The behavior of the hwloc library and tools may be tuned thanks to the following environment variables.
enforces the discovery from the given XML file as if hwloc_topology_set_xml() had been called. This file may have been generated earlier with lstopo file.xml. For convenience, this backend provides empty binding hooks which just return success. To have hwloc still actually call OS-specific hooks, HWLOC_THISSYSTEM should be set 1 in the environment too, to assert that the loaded file is really the underlying system.
switches to reading the topology from the specified Linux filesystem root instead of the main file-system root, as if hwloc_topology_set_fsroot() had been called. Not using the main file-system root causes hwloc_topology_is_thissystem() to return 0. For convenience, this backend provides empty binding hooks which just return success. To have hwloc still actually call OS-specific hooks, HWLOC_THISSYSTEM should be set 1 in the environment too, to assert that the loaded file is really the underlying system.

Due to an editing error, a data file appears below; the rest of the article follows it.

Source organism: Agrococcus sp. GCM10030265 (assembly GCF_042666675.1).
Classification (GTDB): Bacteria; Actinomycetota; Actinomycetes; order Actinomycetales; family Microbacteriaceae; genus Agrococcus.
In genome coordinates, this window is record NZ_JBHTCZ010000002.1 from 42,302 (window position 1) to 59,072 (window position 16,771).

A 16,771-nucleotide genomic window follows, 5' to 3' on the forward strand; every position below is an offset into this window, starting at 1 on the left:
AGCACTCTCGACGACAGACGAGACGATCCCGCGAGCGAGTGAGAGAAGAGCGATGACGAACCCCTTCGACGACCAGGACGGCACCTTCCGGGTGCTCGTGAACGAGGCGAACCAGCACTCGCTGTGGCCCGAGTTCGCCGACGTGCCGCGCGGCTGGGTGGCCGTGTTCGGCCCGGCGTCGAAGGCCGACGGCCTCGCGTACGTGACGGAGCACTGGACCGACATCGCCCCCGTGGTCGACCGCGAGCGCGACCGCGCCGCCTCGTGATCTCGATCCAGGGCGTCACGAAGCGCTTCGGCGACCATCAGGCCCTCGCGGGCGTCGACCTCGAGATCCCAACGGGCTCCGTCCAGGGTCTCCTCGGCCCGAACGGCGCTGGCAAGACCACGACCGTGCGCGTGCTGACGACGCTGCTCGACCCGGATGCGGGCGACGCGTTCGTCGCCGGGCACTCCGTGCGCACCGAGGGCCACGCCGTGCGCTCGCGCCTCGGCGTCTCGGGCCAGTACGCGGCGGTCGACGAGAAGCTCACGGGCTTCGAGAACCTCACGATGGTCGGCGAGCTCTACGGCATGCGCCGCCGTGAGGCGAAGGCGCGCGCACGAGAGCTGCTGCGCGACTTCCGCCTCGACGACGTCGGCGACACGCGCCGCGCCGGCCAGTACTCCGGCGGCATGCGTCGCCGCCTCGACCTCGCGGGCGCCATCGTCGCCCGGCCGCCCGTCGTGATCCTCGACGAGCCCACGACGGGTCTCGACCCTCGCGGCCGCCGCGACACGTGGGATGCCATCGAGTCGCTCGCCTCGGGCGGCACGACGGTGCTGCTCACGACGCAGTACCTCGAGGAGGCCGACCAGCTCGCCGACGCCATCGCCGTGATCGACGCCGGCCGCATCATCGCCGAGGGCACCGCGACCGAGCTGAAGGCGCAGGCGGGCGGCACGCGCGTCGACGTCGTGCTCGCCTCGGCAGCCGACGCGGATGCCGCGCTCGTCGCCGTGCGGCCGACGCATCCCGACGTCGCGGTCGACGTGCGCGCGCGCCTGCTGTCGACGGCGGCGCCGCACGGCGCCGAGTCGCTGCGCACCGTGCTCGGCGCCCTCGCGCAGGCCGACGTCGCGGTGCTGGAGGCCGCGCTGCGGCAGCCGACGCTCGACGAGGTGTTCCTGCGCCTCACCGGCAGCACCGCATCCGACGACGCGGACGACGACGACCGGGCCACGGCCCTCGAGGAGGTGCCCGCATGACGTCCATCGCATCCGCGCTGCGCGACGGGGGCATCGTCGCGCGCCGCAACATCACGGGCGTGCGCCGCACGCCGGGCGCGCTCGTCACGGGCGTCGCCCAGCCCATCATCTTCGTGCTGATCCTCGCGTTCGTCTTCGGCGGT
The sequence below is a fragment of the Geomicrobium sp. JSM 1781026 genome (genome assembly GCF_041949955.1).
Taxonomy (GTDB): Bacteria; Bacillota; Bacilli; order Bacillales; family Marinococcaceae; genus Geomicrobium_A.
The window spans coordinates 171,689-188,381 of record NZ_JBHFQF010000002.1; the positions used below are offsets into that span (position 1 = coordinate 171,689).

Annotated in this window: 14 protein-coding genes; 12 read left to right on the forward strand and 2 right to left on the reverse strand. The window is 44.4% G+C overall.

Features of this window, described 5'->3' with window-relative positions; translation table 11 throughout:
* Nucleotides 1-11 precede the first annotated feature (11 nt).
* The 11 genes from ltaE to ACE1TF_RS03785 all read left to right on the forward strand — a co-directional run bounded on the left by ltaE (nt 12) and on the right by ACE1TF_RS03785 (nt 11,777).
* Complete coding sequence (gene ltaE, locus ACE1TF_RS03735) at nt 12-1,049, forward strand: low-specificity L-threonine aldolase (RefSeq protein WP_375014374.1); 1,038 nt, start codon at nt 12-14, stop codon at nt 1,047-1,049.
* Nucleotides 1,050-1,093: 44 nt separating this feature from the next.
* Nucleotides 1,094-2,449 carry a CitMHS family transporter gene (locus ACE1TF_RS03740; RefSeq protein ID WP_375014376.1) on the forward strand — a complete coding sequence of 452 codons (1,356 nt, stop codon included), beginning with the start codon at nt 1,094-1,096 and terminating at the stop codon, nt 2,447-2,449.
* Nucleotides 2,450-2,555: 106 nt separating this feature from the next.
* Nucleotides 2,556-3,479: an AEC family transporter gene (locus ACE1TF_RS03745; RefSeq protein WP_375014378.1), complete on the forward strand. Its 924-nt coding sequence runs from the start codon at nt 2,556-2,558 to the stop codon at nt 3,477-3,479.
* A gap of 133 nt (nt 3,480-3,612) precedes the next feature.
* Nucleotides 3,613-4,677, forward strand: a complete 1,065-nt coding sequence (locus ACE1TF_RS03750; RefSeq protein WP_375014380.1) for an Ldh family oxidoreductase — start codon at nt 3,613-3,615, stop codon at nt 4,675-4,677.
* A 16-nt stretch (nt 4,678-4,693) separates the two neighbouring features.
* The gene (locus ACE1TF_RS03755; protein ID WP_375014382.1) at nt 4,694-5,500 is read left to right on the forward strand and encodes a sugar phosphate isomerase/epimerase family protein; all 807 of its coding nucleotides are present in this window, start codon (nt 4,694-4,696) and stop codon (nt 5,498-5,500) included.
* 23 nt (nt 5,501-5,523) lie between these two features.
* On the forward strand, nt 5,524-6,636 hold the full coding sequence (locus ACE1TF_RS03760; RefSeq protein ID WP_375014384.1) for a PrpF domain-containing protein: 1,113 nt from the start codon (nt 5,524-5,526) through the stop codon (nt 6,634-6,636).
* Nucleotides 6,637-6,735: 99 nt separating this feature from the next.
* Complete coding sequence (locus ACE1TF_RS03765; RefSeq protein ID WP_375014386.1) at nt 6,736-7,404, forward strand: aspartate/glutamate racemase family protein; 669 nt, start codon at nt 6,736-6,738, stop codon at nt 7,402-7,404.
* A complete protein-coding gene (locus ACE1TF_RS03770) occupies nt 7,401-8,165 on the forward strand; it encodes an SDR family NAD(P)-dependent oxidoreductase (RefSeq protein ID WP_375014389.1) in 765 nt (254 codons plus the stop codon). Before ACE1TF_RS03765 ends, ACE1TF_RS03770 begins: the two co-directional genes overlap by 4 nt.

enforces the return value of hwloc_topology_is_thissystem(). It means that it makes hwloc assume that the selected backend provides the topology for the system on which we are running, even if it is not the OS-specific backend but the XML backend for instance. This means making the binding functions actually call the OS-specific system calls and really do binding, while the XML backend would otherwise provide empty hooks just returning success. This can be used for efficiency reasons to first detect the topology once, save it to an XML file, and quickly reload it later through the XML backend, but still having binding functions actually do bind.
disables objects grouping based on distances. By default, hwloc uses distance matrices between objects (read from the OS) to find groups of close objects. These groups are described by adding intermediate Group objects in the topology. Setting this environment variable to 1 will disable this grouping.